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Penn’s Medical Emergency Response Team (MERT)—a student-run organization that provides emergency medical services to the Penn community—will continue operate this semester. 

Despite pandemic-related health restrictions, Penn’s Medical Emergency Response Team is still operational and prepared to respond to emergencies in the Penn community this semester.

MERT — a student-run organization that provides emergency medical services to the Penn community — has continued to work closely with the Department of Public Safety to complement services provided by the University of Pennsylvania Police Department and the Philadelphia Fire Department throughout the fall and spring semesters. Joshua Glick, MERT's medical director and a 2010 College graduate, said MERT has had to change a number of its typical protocols to keep its 46-member team as safe as possible. 

Glick said that keeping the MERT team safe from COVID-19 is their top priority. When the dispatch center receives a call and the patient is showing signs of COVID-19, a MERT member is not sent to respond to the call. 

“I definitely feel like we’re safe — there’s so many measures in place. We’re being safe but still being effective,” Engineering and Wharton senior and MERT volunteer David Alanis said.

MERT EMTs are eligible to receive the COVID-19 vaccine under phase 1A of Pennsylvania’s vaccine distribution plan because of their status as healthcare workers and first responders, College senior and MERT chief Andrew Lam said.

“We expect the majority of MERT members to be fully vaccinated by the end of [February],” Lam said. “It’s important that we protect them as much as we protect our patients.”

When MERT arrives at the scene of an emergency, they screen the patients for COVID-19 symptoms from a distance before approaching to administer care. If the patient answers "yes" to any of the screening questions, the MERT team member will not engage until a member of the fire department arrives on scene.  

For situations in which waiting for the fire department to arrive could be life-threatening, the MERT team member is allowed to choose personally whether or not to engage with the patient, but only with full personal protective equipment. 

To support MERT's work, the University has agreed to give MERT team members access to expedited testing, but any member who has a potential exposure must quarantine for 10 to 14 days before responding to calls, regardless of the test result.

Penn’s chief of Fire and Emergency Services Eugene Janda said that MERT “has gone above and beyond the PennOpen Pass'" precautions to protect their members. 

While MERT has continued its work for the Penn community, it has had to change its protocol for working out of their headquarters at Samson Place East.

“MERT is a very social organization. When you're working on shift, the tendency is that you use the squad room to hang out — they sleep in bunk beds, they hang out on the couch, they watch TV, they do homework together, and none of that can really happen with COVID,” Glick said.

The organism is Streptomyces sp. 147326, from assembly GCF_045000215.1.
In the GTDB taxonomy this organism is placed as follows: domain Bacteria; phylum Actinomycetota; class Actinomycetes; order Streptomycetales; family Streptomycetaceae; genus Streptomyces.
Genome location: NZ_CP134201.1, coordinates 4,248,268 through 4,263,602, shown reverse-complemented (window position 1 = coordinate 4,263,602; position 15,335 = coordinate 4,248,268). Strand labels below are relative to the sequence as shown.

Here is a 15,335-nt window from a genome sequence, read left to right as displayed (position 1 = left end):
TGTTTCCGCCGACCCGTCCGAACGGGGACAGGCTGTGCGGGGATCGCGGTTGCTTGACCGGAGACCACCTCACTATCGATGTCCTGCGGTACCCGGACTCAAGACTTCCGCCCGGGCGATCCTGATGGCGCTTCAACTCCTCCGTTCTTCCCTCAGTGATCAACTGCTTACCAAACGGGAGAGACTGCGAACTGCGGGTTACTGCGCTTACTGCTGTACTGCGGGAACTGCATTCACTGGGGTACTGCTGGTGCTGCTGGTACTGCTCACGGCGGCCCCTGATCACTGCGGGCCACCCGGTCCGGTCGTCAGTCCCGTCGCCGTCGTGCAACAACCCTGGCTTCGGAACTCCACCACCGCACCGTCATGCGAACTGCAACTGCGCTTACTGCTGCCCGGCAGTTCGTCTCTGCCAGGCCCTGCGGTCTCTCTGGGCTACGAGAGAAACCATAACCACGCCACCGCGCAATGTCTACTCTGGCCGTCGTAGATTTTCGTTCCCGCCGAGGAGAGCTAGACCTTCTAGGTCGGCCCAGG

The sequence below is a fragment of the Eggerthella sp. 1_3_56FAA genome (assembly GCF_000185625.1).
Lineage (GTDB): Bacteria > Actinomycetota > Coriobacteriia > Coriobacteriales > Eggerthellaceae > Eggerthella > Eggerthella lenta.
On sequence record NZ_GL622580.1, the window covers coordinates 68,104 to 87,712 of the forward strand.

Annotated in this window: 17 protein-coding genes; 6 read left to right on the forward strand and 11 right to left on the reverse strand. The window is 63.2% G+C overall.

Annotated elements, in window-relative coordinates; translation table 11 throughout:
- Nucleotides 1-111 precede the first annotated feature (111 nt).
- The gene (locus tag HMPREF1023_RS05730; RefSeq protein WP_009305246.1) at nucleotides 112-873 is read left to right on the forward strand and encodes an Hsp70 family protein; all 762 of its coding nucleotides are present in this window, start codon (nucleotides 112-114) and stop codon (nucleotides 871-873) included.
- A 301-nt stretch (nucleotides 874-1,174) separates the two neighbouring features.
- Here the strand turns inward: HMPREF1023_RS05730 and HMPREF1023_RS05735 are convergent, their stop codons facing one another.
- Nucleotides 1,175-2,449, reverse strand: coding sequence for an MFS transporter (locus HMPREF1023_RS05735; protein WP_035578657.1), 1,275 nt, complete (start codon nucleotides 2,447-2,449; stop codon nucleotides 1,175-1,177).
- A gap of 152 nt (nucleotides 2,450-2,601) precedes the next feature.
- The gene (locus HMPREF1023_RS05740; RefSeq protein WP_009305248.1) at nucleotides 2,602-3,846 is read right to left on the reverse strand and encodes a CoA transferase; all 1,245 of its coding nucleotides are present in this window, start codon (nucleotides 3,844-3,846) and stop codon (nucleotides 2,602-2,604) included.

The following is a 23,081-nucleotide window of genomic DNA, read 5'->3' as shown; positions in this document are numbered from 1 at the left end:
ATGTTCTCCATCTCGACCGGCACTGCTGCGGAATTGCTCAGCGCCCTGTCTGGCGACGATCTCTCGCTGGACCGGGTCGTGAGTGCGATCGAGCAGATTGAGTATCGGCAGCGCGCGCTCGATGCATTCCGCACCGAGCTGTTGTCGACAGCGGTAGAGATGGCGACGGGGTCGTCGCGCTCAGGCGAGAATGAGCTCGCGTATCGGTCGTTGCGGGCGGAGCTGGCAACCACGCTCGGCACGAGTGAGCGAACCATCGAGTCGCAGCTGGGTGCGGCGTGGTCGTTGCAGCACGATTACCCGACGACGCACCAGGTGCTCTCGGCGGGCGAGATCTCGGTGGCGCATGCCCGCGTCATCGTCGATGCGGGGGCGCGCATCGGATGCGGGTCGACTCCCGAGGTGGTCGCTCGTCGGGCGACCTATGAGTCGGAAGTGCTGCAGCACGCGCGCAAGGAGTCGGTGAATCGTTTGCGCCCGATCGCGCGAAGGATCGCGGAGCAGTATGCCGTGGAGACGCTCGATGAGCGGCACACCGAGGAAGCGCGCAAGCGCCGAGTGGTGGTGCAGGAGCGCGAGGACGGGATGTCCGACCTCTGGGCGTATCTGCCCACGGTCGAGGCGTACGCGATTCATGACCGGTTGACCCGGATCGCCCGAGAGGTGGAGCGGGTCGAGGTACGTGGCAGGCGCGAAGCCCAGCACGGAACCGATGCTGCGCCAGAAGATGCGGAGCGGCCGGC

Students who live nearby the scene of an emergency are asked to respond to calls from their places of residence instead of spending their on-call hours at MERT's headquarters. For those who must come in, only one person is allowed in each bunk room at a time, and members must complete a cleanliness checklist on their way in and out.

In addition to dispatch differences, Alanis said he has noticed that since the beginning of the pandemic, there has been a shift in the types of calls MERT has received. 

“We’ve been getting a greater proportion of calls that are medical and trauma scenarios in comparison to any intoxications,” Alanis said. 

Trauma calls are for injuries due to force, such as a fall or a car crash, while medical calls are for illness. Typically, many of MERT’s calls fall under a third category, intoxication, due to drugs or alcohol, said Alanis. 

“MERT responds to all kinds of medical emergencies; we don’t just respond to alcohol and intoxication," Alanis said. "I feel like that’s a common misconception some students in the Penn community might have.”

Similarly, Lam said he wants students to know MERT is still here to help even amid the pandemic.

“We especially want the [first-years] who did not have [New Student Orientation] to know that we exist. We want them to know that we’re here to help them and that they can reach us for any medical emergency and that we’re doing everything to make our patients and the EMTs as safe as possible during COVID-19,” Lam said.

MERT's hours have remained the same, operating from Monday to Friday from 5:00 p.m. to 7:00 a.m., and 24 hours on Saturday and Sunday. MERT will also continue to provide service to their normal locations this semester between Baltimore Avenue and Market Street, and between 30th and 43rd streets.

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